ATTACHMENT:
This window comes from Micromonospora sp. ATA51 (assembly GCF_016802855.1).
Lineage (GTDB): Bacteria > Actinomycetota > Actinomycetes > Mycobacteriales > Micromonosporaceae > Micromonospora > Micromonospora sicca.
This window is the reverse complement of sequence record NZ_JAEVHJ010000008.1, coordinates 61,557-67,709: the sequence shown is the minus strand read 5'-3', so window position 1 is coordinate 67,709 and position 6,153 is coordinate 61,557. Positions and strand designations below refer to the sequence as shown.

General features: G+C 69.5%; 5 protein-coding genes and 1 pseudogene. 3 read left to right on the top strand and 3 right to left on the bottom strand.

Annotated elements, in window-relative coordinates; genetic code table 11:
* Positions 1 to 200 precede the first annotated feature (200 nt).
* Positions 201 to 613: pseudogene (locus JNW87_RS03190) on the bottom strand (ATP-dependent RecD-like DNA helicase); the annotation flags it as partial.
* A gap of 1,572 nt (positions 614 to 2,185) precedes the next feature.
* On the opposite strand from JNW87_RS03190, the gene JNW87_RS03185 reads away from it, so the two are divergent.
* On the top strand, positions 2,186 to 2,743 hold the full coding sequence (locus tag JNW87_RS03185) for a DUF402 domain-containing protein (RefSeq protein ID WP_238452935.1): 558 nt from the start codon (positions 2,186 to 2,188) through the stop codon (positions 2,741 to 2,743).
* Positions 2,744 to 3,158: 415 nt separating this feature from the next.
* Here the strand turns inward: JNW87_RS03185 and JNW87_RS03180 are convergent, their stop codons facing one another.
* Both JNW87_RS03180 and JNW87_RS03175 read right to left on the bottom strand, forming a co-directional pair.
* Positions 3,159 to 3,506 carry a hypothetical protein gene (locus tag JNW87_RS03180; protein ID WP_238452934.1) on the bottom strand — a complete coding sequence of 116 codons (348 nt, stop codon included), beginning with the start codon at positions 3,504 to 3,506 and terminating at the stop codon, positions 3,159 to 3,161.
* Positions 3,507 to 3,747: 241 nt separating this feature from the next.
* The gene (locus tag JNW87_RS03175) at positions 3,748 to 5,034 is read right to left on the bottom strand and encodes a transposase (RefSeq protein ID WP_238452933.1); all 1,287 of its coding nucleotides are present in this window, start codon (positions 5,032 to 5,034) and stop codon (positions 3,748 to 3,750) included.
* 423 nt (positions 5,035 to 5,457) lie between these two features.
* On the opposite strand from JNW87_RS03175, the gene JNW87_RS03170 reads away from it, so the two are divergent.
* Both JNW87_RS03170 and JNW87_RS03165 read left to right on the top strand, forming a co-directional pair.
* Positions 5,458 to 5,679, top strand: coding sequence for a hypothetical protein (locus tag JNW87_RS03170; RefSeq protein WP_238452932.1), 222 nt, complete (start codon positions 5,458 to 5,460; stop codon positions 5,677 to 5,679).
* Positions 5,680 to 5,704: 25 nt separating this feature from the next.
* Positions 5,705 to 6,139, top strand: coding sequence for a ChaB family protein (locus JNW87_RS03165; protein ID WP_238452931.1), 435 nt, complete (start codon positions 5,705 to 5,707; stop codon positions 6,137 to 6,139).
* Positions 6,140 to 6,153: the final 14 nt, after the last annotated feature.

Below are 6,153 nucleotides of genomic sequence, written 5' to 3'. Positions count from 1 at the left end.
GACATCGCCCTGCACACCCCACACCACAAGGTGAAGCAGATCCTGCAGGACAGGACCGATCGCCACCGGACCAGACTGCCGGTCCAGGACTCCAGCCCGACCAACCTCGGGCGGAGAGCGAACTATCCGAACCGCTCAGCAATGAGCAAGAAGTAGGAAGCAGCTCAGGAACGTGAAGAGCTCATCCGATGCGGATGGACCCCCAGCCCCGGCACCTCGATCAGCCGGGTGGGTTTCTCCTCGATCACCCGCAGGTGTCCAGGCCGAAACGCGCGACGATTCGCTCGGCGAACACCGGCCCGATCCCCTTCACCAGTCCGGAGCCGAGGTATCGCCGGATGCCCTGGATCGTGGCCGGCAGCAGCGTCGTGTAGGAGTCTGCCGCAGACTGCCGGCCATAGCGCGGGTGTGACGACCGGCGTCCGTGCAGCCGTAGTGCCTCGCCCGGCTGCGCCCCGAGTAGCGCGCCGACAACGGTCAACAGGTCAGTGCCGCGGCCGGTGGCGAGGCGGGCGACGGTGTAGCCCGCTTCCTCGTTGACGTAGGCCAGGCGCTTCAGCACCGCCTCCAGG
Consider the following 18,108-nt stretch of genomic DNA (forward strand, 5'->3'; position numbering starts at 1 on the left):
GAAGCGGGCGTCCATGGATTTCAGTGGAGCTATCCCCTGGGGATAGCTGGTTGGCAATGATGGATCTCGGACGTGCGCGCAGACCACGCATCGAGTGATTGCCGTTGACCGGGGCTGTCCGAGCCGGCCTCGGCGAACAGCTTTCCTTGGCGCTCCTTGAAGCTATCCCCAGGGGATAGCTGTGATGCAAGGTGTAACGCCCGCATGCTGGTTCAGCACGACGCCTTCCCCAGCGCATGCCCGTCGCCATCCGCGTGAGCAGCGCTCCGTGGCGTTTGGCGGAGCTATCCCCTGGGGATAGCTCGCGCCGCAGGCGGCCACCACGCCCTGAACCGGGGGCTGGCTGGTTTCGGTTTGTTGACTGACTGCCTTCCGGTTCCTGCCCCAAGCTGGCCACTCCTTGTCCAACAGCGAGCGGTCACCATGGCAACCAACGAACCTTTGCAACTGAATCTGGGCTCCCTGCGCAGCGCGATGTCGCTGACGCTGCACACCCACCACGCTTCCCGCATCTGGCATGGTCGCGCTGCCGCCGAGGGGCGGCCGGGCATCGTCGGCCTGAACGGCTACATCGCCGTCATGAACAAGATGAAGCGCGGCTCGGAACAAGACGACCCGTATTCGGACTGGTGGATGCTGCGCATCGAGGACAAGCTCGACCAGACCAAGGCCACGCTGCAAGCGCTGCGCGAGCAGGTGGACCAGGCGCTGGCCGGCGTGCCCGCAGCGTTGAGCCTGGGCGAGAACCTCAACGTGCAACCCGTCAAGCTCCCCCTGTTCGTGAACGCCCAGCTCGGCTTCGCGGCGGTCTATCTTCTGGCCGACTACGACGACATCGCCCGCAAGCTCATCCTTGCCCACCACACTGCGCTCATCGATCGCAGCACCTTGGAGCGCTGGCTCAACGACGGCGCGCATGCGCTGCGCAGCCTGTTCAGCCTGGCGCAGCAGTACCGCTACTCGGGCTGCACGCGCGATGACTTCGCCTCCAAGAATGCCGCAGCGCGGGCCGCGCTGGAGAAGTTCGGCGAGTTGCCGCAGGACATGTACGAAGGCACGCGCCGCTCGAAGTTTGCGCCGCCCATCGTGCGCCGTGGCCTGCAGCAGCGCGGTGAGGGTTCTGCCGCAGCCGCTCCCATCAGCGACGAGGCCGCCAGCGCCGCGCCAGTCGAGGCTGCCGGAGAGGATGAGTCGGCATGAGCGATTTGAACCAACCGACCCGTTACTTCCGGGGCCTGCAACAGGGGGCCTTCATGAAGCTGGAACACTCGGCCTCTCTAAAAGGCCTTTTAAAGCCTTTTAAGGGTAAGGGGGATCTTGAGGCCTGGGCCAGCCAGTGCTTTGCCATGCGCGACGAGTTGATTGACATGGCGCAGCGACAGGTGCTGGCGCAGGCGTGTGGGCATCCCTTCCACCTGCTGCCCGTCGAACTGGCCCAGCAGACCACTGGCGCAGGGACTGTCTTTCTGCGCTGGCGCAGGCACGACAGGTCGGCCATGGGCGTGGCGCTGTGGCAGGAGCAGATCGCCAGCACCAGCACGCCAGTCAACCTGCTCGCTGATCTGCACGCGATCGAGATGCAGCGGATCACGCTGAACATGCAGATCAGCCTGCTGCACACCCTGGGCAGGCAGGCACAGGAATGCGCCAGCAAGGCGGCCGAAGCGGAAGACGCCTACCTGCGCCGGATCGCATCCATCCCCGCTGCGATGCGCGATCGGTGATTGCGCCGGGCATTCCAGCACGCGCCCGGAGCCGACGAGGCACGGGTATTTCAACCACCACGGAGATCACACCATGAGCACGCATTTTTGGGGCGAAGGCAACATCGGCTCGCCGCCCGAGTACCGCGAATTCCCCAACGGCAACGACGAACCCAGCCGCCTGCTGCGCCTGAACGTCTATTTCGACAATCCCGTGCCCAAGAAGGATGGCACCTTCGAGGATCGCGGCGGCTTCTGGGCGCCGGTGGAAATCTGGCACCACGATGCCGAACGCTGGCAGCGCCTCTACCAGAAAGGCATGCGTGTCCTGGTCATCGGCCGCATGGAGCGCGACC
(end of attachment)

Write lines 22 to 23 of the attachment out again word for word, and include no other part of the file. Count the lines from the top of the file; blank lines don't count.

* Positions 5,705 to 6,139, top strand: coding sequence for a ChaB family protein (locus JNW87_RS03165; protein ID WP_238452931.1), 435 nt, complete (start codon positions 5,705 to 5,707; stop codon positions 6,137 to 6,139).
* Positions 6,140 to 6,153: the final 14 nt, after the last annotated feature.